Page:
“The Master’s program I entered allowed students to concentrate on virtually any international endeavor so I specialized in two areas, international conservation organizations and the emerging role of zoos in wildlife conservation," he continued. "In this program, I was able to serve as an assistant to several environmental NGOs at the new United Nations Environmental Program (UNEP) in Nairobi, Kenya. After I returned from Africa, I finished my master’s work by writing several zoo-related papers on captive breeding while volunteering at Woodland Park Zoo in Seattle. While volunteering, I was asked to organize random boxes of books and journals into a library - and also to see if I could figure out what to do with these ‘damn (i.e. ISIS –now Species360) forms’ that were stacked up in a closet. I never before enjoyed anything so much in my life. By the time the library and ISIS were functioning, I had read most of the zoo classics and was familiar with the newsletters of most American zoos. And I was familiar with the status and history every animal in the Woodland Park Zoo collection.”

@ Woodland Park Zoo

At that time in 1974, Woodland Park Zoo was just starting a revolutionary master plan that would showcase animals in an ecological context and immersion of guests into similar landscapes. “It was really exciting being at Woodland Park Zoo,” Wharton reflected. “Working at a zoo that is rethinking itself is as good of a start to a zoo career as one can get.”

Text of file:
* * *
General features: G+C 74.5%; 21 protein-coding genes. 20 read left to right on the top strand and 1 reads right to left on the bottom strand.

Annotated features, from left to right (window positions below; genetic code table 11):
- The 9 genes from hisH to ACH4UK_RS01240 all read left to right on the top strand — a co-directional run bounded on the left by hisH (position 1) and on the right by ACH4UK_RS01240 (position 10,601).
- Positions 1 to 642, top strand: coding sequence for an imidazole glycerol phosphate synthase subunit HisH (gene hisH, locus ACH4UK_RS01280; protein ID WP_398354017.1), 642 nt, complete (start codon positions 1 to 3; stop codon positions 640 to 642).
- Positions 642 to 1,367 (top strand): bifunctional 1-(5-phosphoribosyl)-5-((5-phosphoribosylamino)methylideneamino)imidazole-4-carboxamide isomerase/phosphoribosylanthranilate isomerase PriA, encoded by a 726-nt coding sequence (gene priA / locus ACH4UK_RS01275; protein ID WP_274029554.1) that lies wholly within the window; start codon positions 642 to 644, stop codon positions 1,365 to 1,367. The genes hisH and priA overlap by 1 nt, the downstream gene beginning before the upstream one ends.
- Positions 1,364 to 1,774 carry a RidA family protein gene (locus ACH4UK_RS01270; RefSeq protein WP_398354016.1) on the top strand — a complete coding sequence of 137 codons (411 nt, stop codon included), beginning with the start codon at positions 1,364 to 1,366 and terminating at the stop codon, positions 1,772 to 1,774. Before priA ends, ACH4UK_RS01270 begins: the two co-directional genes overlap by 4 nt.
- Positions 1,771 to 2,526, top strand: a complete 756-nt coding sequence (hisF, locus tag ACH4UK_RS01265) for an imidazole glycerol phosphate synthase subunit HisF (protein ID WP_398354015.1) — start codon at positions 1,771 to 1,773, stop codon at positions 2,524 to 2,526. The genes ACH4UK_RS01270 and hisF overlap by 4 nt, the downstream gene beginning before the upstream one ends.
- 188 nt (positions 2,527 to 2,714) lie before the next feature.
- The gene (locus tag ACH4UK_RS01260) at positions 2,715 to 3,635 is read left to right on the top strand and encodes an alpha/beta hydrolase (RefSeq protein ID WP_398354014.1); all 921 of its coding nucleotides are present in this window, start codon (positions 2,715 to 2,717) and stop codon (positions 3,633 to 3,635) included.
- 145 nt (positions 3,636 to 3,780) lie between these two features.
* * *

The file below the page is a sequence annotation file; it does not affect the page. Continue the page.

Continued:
@ Woodland Park Zoo

Next, Wharton received a Fulbright Scholarship to study zoos and zoology in Germany. “The world class zoos outside of the English-speaking world were in Germany at that time," he recalled. "My internship site was the Allwetterzoo (the all-weather zoo) in Munster, Westphalia, a brand new zoo that had been completely rebuilt only a few years earlier. It was a great opportunity to become involved with another collection and meet zoo colleagues in Europe. Like most Fulbright Scholars, I was also a student at a university and was able to do some research in genetic management modeling at the Zoologisches Institut, Westfalischer Wilhems Universitat." Some of the ideas he worked on at the Zoologisches Institut would later be the basis for his doctoral work. Wharton received his Ph.D. from Fordham University in 1990.